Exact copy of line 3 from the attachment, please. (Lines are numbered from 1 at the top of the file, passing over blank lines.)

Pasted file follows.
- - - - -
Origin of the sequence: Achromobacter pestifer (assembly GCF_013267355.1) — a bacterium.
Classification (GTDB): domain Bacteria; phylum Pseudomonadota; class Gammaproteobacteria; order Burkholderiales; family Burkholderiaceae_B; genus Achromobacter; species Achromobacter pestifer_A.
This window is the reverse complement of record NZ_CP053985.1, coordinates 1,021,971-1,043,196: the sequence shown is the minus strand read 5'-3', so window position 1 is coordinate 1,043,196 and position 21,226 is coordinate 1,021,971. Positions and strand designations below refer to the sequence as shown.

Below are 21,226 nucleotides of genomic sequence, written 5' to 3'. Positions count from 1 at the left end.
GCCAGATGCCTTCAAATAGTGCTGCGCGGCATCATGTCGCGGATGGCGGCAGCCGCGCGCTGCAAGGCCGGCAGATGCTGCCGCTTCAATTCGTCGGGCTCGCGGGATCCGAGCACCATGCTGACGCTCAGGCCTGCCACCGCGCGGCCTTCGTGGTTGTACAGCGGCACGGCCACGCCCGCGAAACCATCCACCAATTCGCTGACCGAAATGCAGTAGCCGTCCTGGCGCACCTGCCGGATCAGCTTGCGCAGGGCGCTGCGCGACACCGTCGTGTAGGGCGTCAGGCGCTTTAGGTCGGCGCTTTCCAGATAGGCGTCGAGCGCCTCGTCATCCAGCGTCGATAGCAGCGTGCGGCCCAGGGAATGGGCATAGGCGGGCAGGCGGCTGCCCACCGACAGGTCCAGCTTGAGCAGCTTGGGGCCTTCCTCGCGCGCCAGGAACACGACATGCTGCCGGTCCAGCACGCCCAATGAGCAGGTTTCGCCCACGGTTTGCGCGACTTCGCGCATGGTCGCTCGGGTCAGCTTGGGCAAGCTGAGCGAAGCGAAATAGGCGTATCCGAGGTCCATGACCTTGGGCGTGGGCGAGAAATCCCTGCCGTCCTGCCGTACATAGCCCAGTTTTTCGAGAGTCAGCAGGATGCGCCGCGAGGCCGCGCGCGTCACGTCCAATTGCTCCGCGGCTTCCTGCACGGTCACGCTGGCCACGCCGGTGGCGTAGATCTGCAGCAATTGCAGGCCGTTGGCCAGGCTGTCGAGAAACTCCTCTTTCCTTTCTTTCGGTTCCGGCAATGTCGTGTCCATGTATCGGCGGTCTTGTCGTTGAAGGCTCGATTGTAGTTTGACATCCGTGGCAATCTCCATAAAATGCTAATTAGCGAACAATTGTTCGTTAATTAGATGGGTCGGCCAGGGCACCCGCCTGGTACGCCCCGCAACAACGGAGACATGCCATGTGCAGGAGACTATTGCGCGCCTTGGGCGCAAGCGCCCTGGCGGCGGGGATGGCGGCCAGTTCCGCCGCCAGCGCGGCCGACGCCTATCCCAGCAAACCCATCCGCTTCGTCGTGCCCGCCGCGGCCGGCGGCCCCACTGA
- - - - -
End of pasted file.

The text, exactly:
This window is the reverse complement of record NZ_CP053985.1, coordinates 1,021,971-1,043,196: the sequence shown is the minus strand read 5'-3', so window position 1 is coordinate 1,043,196 and position 21,226 is coordinate 1,021,971. Positions and strand designations below refer to the sequence as shown.